Established to honor the late James H. Gilliam, Jr., a respected business and civic leader and charter trustee of HHMI, the program will provide each of the forty-five doctoral student-advisor pairs with $50,000 annually for up to three years. The funding includes a stipend, a training allowance, and an institutional allowance. Fellows' thesis advisors will participate in a year of mentor development activities, including online training and two in-person workshops at HHMI headquarters.
For the first time since the program was launched in 2004, a portion of the annual award will support activities designed to foster diversity and inclusion in the mentors' labs and departments. Some of the creative ideas proposed by applicants include partnering with their departments to influence faculty hiring practices and holding symposia that include speakers from underrepresented backgrounds.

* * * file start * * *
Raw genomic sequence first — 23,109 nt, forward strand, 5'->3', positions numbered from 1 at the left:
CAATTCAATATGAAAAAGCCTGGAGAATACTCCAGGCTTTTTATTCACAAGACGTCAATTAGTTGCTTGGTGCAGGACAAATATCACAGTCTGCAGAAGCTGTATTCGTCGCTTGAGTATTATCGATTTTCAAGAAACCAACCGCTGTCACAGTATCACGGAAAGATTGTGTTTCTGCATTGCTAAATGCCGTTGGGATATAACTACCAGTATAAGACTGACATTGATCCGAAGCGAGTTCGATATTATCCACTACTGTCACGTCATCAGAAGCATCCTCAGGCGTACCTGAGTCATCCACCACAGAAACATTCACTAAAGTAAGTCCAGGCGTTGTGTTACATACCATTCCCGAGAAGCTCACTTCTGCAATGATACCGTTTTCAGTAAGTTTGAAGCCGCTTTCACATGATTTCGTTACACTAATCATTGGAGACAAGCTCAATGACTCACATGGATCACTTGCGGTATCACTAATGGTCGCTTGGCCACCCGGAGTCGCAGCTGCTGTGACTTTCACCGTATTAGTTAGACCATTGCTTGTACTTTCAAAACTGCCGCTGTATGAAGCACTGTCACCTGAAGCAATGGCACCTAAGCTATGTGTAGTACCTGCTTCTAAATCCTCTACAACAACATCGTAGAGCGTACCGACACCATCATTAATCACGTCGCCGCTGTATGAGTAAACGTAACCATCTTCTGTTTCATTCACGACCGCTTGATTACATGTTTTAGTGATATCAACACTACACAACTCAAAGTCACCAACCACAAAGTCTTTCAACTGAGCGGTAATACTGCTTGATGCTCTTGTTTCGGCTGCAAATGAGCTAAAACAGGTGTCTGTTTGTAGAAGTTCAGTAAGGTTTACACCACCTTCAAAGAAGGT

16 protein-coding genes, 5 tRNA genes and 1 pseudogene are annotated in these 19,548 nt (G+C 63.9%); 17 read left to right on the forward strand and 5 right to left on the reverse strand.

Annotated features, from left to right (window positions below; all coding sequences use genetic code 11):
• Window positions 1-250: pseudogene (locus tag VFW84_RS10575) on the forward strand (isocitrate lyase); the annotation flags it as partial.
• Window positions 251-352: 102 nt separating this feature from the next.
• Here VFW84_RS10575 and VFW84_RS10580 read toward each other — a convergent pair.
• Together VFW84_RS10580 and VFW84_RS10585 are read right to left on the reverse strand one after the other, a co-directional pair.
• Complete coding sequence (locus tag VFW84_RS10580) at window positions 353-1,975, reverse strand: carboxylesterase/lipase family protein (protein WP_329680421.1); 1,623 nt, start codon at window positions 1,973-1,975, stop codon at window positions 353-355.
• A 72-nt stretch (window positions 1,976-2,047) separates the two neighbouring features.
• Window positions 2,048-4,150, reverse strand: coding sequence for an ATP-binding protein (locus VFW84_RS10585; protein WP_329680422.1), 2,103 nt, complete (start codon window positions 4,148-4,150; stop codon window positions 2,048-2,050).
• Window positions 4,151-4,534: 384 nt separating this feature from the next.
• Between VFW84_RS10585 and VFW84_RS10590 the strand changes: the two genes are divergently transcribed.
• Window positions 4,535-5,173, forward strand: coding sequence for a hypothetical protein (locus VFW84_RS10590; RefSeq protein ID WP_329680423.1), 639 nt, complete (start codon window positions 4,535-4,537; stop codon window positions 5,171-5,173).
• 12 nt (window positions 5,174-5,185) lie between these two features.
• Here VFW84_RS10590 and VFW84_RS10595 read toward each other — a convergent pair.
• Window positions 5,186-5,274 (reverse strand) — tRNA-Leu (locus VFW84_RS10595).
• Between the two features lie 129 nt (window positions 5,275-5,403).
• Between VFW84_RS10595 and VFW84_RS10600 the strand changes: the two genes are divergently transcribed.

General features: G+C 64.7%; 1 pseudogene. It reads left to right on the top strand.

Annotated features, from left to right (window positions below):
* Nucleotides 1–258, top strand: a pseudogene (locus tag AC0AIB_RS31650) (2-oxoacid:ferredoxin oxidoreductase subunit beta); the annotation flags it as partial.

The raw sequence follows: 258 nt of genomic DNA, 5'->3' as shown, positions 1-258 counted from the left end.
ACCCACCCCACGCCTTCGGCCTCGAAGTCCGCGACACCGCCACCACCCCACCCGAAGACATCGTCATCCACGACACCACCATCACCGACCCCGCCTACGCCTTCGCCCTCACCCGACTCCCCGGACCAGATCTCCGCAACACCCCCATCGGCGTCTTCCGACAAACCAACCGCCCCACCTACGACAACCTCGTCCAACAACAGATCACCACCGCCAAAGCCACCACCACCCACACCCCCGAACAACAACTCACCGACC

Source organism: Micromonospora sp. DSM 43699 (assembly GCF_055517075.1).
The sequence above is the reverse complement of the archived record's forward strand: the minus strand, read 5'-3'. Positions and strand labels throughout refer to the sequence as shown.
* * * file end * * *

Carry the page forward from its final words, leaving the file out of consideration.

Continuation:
"These are incredibly talented young scientists with the desire to become college and university faculty, where they will help shape the next generation [of] students," said David Asai, HHMI's senior director for science education.